The world’s most famous casinos offer everything from top-notch table games and slot machines to luxurious accommodations, entertainment, and dining. The Bellagio in Las Vegas, for example, is well-known for its dancing fountains and high-end art displays, and it has even been featured in movies like Ocean’s 11.

But the real reason that people love to gamble isn’t the excitement of winning or losing. Instead, it’s the sense of glamour and luxury that comes with it. It’s all too easy to walk into a bright, twinkly casino with your wallet full of cash and plans for a little bit of fun. And then hours later, you have no idea what time it is and your wallet is empty.

In reality, gambling is not a lucrative way to make money. Each game has a mathematically determined advantage for the house, and while this edge varies depending on the game, it’s always against the player. That’s why it’s important to start with a fixed amount of money that you are ready to lose and stick to that.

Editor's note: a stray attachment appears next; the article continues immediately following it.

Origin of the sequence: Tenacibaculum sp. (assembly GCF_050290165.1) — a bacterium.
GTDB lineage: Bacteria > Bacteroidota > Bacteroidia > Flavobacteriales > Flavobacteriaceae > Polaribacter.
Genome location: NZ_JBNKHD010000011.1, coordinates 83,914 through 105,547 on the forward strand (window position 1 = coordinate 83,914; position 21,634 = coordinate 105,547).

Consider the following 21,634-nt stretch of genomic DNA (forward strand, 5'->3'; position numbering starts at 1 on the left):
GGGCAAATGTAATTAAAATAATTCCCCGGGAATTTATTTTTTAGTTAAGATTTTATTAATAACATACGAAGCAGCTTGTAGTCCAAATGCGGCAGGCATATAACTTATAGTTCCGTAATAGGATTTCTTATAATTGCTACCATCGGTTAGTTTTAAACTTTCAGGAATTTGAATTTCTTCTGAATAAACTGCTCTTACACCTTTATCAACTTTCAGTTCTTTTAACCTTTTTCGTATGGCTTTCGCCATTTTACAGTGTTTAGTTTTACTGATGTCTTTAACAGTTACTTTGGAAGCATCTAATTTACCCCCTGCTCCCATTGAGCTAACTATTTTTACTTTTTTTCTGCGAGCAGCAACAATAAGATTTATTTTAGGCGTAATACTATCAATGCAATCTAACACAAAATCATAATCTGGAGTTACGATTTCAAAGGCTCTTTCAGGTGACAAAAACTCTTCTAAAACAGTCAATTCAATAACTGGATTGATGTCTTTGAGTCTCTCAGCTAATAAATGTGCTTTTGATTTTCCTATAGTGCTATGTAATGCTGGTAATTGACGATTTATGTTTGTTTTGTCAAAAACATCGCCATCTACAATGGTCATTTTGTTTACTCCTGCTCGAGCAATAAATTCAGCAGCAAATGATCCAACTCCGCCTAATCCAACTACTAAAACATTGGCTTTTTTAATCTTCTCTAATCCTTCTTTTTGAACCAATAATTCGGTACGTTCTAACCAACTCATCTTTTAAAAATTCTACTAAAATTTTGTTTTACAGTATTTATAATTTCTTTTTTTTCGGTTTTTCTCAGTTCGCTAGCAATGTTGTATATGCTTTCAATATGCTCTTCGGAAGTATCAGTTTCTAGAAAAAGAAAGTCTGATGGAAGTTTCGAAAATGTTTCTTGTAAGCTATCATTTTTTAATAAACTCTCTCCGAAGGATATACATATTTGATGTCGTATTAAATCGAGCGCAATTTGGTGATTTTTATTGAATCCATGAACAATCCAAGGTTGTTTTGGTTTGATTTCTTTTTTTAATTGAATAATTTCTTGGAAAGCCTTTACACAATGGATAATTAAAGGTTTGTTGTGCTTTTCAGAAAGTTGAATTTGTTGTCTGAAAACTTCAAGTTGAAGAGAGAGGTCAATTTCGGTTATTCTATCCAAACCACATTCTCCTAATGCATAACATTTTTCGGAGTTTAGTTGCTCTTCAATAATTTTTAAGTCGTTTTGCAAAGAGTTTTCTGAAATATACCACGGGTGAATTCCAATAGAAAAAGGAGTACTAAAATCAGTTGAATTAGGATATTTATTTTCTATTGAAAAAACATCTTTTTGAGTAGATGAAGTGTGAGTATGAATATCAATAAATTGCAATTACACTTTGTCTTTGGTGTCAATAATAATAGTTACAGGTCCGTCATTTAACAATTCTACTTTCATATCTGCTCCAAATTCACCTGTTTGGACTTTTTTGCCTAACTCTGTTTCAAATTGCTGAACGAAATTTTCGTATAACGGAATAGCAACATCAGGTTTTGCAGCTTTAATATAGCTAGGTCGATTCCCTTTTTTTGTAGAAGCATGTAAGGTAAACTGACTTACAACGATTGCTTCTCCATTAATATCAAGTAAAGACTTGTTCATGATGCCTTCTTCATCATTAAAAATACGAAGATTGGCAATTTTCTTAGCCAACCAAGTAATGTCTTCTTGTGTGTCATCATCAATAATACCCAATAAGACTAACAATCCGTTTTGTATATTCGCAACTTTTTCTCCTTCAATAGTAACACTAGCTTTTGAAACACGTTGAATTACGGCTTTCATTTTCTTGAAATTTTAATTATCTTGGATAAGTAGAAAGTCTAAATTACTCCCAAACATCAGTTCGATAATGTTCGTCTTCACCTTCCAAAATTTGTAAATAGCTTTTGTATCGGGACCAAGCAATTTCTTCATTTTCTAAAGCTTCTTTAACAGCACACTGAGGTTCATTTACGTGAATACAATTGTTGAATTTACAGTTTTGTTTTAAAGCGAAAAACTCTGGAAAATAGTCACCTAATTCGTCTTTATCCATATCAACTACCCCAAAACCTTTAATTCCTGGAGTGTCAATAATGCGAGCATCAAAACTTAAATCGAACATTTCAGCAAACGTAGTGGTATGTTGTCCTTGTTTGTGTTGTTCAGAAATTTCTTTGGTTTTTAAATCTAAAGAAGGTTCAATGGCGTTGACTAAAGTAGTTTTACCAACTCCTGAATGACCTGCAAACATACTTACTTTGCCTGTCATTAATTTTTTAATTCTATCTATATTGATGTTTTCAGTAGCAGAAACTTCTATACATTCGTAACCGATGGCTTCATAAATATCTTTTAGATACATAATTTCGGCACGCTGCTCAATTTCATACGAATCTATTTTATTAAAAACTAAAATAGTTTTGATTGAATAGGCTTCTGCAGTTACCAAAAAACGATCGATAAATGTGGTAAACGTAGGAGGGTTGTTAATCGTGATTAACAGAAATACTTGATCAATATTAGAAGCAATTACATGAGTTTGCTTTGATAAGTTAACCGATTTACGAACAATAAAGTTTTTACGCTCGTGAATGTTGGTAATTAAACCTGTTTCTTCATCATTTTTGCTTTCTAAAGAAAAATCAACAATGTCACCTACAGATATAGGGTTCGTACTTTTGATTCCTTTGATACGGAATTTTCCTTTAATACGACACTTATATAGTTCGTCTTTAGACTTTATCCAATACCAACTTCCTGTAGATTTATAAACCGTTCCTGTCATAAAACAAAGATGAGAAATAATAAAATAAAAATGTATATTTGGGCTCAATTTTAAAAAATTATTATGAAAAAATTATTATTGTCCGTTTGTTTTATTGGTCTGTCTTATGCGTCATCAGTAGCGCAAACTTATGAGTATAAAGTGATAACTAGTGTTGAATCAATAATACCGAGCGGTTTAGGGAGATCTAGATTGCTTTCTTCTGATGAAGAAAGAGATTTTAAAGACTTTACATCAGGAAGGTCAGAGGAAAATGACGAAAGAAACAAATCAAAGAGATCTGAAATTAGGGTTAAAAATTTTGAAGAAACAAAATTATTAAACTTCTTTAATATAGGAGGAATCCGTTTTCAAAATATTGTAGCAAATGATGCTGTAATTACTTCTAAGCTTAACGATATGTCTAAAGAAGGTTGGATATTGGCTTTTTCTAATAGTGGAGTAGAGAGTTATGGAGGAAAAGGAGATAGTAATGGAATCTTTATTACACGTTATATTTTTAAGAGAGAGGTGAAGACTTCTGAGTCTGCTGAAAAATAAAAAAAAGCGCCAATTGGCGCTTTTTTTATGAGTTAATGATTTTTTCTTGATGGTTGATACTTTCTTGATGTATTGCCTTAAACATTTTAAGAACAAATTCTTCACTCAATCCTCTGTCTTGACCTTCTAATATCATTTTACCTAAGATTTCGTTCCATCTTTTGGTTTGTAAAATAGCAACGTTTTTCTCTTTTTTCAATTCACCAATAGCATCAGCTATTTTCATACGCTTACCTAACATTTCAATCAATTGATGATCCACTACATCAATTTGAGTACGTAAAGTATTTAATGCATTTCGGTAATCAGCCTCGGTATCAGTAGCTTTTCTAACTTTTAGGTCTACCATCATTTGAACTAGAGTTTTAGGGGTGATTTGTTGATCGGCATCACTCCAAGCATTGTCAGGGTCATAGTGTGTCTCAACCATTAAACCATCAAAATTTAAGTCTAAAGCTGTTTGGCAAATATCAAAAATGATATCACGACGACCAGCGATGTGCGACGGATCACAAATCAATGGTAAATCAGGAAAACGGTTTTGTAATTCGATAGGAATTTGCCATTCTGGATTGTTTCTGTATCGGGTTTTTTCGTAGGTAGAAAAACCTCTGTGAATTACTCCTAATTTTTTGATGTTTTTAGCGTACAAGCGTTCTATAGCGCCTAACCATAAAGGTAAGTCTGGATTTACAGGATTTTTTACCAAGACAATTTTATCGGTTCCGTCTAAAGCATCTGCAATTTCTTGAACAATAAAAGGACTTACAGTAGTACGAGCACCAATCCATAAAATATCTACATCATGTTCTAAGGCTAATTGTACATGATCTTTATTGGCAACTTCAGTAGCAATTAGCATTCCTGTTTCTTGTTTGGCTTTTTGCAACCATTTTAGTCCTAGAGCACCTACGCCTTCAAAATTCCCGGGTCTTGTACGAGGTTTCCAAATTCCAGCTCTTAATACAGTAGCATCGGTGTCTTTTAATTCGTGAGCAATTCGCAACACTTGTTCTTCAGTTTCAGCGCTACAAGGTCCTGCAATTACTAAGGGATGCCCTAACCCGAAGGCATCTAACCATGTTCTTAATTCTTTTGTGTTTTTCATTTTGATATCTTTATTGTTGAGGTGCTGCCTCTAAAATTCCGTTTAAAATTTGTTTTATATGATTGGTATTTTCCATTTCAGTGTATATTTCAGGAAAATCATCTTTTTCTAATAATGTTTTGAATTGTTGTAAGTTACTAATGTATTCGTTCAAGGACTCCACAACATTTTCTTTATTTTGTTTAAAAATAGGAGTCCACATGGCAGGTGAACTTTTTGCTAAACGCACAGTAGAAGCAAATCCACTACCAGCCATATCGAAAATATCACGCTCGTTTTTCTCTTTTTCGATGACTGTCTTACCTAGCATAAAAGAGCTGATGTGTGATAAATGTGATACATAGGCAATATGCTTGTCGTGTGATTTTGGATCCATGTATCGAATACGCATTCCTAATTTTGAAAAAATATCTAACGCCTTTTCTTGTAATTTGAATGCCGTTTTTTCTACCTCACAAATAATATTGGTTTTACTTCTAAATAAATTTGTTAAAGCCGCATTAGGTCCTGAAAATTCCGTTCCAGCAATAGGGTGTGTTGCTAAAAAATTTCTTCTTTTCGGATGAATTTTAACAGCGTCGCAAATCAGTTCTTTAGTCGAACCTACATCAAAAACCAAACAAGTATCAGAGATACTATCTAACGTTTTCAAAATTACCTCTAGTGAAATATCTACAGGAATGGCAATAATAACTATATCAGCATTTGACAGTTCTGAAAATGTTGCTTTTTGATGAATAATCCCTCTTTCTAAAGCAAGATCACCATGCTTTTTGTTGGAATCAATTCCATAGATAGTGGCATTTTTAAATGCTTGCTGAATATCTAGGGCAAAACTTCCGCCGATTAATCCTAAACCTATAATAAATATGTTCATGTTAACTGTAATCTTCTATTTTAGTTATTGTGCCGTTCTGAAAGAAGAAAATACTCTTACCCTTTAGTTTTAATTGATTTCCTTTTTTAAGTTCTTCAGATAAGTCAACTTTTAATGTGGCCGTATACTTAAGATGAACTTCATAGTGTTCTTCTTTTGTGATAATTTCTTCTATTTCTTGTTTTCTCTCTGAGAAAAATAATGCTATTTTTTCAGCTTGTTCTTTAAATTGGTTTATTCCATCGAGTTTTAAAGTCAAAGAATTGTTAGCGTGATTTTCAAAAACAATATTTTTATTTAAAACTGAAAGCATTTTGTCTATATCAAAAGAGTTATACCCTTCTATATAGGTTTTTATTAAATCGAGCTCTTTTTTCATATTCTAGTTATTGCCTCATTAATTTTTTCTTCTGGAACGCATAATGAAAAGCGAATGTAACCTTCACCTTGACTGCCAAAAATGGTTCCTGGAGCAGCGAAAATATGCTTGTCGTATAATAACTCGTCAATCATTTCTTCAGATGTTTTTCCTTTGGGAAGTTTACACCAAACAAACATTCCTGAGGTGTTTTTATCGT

Martin Scorsese’s film Casino offers a riveting look at the Mob’s waning grip on the gambling mecca of Las Vegas. It also explains how a desert city that had once been controlled by organized crime groups was taken over by huge gambling corporations. And while the violence is a little over-the-top at times (the torture of a man with a vice, De Niro’s gun-toting moll Ginger McKenna, and Joe Pesci’s burying of his nemesis in a cornfield), it faithfully portrays the real world of organized crime and how that world eventually fell apart.